Can Wade and the Heat flip the switch?
April, 10, 2012
By Brian Windhorst
AP Photo/Charles Krupa
Miami seems to show more intensity without Wade. Finding the same spark with him hasn't been easy.
MIAMI – Next up on the Miami Heat’s redemption homestand: the Boston Celtics.
After a week of misery on the road that had them getting outclassed by the Oklahoma City Thunder and then the Celtics on back-to-back weekends, the Heat have attempted to restore some of their dignity during the last week at home.
They got the Thunder back with a high-energy victory in Miami last week. Wednesday night it’s a chance to have some sort of comeback after the Heat were humbled in a 19-point loss in Boston, where they managed a measly 72 points on April Fool’s Day.
“It pissed us off really,” Chris Bosh said of that Celtics loss. “Sometimes you need a thumping to put things in perspective.”
While that sort of sounds like the Henry Hill character from Goodfellas – “everybody takes a beating sometime” – what happened in Boston and Oklahoma City and the Heat’s collective reaction to it has been a theme to this season.
The Heat sure sound like they’ve got some motivation to avenge that Celtics beating – “We’re looking forward to playing them again, they pretty much did whatever they wanted to us in Boston,” LeBron James said – and it begs a question.
Being that the Celtics are one of the most respected teams in the league, why did the Heat approach that game in Boston with so little intensity? Why did it take such a loss to fire them up, apparently the same way it happened against the Thunder after a lackluster effort on Oklahoma served to fire them up 10 days later?
The answer can be seen in another phenomenon of the season. After beating the Detroit Pistons Sunday night, the Heat are now 10-1 this season playing without Dwyane Wade. In that blowout win, the Heat played what looked like their most defensive energy in several weeks while both James and Bosh came out much more aggressive than usual as they combined to score 48 points just basically just three quarters.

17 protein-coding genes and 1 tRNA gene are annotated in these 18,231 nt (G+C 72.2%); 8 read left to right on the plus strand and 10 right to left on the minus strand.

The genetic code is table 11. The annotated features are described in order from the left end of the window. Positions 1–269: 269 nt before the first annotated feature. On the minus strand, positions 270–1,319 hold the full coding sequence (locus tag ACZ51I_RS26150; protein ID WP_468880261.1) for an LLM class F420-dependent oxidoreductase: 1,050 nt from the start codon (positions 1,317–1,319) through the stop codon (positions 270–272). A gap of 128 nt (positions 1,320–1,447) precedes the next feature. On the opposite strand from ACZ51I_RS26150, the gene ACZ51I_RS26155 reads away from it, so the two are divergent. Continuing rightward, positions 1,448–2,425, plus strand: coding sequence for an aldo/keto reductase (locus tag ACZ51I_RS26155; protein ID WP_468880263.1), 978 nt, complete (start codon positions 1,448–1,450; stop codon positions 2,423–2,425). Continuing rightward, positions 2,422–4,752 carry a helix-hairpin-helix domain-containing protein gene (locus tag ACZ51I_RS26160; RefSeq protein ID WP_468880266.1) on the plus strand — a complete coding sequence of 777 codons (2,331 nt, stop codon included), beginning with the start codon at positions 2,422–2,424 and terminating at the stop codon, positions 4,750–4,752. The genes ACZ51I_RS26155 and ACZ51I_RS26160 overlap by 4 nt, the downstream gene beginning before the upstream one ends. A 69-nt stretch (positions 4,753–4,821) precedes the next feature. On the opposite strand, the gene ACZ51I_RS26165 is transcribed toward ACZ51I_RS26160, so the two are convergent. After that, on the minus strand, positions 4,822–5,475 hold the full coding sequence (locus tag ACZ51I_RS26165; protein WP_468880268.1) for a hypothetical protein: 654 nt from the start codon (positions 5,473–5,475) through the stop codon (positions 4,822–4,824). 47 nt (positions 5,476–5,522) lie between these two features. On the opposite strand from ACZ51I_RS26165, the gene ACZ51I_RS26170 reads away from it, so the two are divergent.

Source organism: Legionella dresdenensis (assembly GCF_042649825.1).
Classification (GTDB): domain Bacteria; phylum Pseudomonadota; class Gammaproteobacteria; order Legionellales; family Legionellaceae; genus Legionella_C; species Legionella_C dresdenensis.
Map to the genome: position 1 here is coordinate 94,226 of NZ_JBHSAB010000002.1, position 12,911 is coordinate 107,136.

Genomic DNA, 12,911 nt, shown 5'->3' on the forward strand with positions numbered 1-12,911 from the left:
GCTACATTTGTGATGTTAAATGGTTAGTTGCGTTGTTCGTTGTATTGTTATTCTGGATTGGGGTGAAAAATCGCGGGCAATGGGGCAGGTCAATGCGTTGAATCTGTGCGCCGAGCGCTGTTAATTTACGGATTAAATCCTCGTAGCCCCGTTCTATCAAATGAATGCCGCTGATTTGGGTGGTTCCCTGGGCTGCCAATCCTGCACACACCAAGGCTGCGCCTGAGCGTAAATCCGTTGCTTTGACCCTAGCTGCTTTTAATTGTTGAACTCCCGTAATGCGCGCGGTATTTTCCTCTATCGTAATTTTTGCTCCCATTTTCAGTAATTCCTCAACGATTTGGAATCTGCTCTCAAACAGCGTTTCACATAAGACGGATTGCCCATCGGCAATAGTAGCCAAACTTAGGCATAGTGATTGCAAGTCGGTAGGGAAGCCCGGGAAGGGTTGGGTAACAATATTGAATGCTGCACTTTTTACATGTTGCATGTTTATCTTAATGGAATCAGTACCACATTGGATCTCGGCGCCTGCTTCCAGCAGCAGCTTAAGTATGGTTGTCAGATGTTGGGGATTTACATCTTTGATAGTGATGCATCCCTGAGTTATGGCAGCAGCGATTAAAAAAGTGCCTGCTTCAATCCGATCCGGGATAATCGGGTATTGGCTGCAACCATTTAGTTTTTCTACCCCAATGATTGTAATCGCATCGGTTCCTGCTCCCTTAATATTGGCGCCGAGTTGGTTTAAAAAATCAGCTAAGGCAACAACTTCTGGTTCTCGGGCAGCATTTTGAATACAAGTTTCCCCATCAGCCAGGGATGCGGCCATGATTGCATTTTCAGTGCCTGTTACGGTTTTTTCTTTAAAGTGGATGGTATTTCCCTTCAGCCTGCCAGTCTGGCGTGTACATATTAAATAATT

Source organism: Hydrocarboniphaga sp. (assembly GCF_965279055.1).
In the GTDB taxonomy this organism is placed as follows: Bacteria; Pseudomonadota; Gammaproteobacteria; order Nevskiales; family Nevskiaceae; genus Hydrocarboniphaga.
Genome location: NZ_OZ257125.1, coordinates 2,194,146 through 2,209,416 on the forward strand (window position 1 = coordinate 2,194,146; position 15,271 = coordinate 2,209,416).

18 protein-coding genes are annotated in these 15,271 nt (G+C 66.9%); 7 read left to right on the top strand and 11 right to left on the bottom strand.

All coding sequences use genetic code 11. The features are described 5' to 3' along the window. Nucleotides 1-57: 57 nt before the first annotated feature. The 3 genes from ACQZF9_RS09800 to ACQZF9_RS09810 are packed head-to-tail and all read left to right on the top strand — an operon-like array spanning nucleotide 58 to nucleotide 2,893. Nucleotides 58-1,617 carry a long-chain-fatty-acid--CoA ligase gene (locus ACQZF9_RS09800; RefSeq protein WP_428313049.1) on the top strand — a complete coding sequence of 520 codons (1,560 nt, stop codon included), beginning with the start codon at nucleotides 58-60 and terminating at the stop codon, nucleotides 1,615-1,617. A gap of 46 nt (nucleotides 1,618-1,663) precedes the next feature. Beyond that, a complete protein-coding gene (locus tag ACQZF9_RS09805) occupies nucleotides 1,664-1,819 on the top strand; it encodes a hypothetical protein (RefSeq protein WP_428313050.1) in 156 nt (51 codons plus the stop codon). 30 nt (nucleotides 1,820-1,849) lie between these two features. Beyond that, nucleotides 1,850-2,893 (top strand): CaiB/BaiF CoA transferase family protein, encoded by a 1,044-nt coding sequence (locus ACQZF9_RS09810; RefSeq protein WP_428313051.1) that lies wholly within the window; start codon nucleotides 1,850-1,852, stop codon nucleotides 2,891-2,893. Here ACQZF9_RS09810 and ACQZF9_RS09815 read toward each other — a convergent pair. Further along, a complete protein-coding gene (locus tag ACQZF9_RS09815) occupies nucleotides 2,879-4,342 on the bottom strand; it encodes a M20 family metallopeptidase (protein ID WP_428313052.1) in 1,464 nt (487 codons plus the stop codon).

How can it be explained that the Heat appear to approach a game against the Pistons with more focus than the game a week earlier in Boston, where they looked both flat and lethargic on a stage when you would expect the exact opposite? Allow Bosh to break it down with some honesty.
“The urgency does go up a long more when we don’t have Dwyane in there,” Bosh said.
“Our challenge all year has been to play that same way with him on the court and that’s really the last frontier for us. If we bring that same sense of urgency when he’s out there I think that’ll be good for us. We’ve done it in spurts but we haven’t done it consistently. In order to win a title I think that’s the level we’re going to have to play at.”
For whatever reason, the Heat have become a team that does not play with the same intensity on a regular basis. In fairness, no team does. That’s why even the best teams year after year usually lose at least a fourth of their games. But normally teams get up for certain opponents and even in those eventual losses go down with more pride.
The Heat have had their moments, but the second half of the season has been defined by not just inconsistent play but inconsistent aggression. It’s better known as the “flip the switch” mentality that has been something talented teams have battled for years at all levels. Some of those teams have proven than can indeed flip the switch enough to win championships. For others it’s a bad habit that costs them a title.
“We all have an extra gear we go to when one of our guns is out,” James said. “We’ve been able to step up when we need to.”
Wade, however, will be back for the Celtics. So which James will be ready for the Celtics? The one that had no assists and managed just two free throws in the loss in Boston or the one who scored 41 points and got to the foul line 13 times two days afterward when Wade skipped a game against the Philadelphia 76ers?
Over the last few weeks as they have amped up for the playoffs and taken over the Atlantic Division lead, the Celtics’ defense has tightened and they have leapt in the rankings. They now lead the NBA in defensive field goal percentage and defensive efficiency. Smothering the Heat was perhaps their finest defensive outing of the season.
Not to mention that Rajon Rondo is on a historic run of 17 straight games with 10 assists or more, putting the teeth back in Boston’s offense. He put up a triple double against the Heat in the last meeting.
With all that going on the Celtics promise to be a challenging opponent again. This time, though, it sounds like the Heat plan to flip the switch and join the fight.
“We’re going to come out and do a much better job,” Bosh said. “We’re trying to fix everything and get back to the level we were playing at.”